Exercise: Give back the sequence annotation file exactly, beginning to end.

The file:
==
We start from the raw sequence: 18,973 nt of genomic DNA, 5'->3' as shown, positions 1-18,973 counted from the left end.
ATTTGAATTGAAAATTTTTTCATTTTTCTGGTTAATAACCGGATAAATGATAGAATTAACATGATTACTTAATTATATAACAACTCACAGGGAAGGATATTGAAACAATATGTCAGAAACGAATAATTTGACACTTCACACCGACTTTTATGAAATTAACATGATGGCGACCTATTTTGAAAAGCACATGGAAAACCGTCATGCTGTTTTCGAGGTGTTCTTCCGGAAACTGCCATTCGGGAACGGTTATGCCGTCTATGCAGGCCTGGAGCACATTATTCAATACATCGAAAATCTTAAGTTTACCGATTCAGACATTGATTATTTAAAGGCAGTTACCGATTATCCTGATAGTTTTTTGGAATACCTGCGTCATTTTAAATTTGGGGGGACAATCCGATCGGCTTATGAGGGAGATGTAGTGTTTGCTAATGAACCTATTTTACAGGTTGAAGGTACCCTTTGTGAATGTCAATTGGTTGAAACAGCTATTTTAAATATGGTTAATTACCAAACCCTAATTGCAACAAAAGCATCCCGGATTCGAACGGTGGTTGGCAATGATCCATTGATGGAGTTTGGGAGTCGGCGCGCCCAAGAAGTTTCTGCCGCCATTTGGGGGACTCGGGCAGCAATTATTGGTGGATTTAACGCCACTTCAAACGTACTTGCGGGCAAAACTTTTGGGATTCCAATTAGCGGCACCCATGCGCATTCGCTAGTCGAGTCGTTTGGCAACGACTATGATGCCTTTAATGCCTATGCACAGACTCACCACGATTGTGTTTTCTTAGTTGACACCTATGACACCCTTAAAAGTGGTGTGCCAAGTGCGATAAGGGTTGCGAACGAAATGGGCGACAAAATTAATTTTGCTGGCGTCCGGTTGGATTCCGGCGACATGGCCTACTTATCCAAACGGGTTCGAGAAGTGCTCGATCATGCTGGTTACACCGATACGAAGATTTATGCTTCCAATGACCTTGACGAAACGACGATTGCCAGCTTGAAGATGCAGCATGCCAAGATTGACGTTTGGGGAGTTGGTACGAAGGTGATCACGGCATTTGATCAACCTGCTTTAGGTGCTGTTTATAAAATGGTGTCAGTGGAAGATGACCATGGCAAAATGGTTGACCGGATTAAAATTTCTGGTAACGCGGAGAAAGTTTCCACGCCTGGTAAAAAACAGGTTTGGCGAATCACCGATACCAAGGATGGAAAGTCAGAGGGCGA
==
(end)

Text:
We start from the raw sequence: 18,973 nt of genomic DNA, 5'->3' as shown, positions 1-18,973 counted from the left end.
ATTTGAATTGAAAATTTTTTCATTTTTCTGGTTAATAACCGGATAAATGATAGAATTAACATGATTACTTAATTATATAACAACTCACAGGGAAGGATATTGAAACAATATGTCAGAAACGAATAATTTGACACTTCACACCGACTTTTATGAAATTAACATGATGGCGACCTATTTTGAAAAGCACATGGAAAACCGTCATGCTGTTTTCGAGGTGTTCTTCCGGAAACTGCCATTCGGGAACGGTTATGCCGTCTATGCAGGCCTGGAGCACATTATTCAATACATCGAAAATCTTAAGTTTACCGATTCAGACATTGATTATTTAAAGGCAGTTACCGATTATCCTGATAGTTTTTTGGAATACCTGCGTCATTTTAAATTTGGGGGGACAATCCGATCGGCTTATGAGGGAGATGTAGTGTTTGCTAATGAACCTATTTTACAGGTTGAAGGTACCCTTTGTGAATGTCAATTGGTTGAAACAGCTATTTTAAATATGGTTAATTACCAAACCCTAATTGCAACAAAAGCATCCCGGATTCGAACGGTGGTTGGCAATGATCCATTGATGGAGTTTGGGAGTCGGCGCGCCCAAGAAGTTTCTGCCGCCATTTGGGGGACTCGGGCAGCAATTATTGGTGGATTTAACGCCACTTCAAACGTACTTGCGGGCAAAACTTTTGGGATTCCAATTAGCGGCACCCATGCGCATTCGCTAGTCGAGTCGTTTGGCAACGACTATGATGCCTTTAATGCCTATGCACAGACTCACCACGATTGTGTTTTCTTAGTTGACACCTATGACACCCTTAAAAGTGGTGTGCCAAGTGCGATAAGGGTTGCGAACGAAATGGGCGACAAAATTAATTTTGCTGGCGTCCGGTTGGATTCCGGCGACATGGCCTACTTATCCAAACGGGTTCGAGAAGTGCTCGATCATGCTGGTTACACCGATACGAAGATTTATGCTTCCAATGACCTTGACGAAACGACGATTGCCAGCTTGAAGATGCAGCATGCCAAGATTGACGTTTGGGGAGTTGGTACGAAGGTGATCACGGCATTTGATCAACCTGCTTTAGGTGCTGTTTATAAAATGGTGTCAGTGGAAGATGACCATGGCAAAATGGTTGACCGGATTAAAATTTCTGGTAACGCGGAGAAAGTTTCCACGCCTGGTAAAAAACAGGTTTGGCGAATCACCGATACCAAGGATGGAAAGTCAGAGGGCGA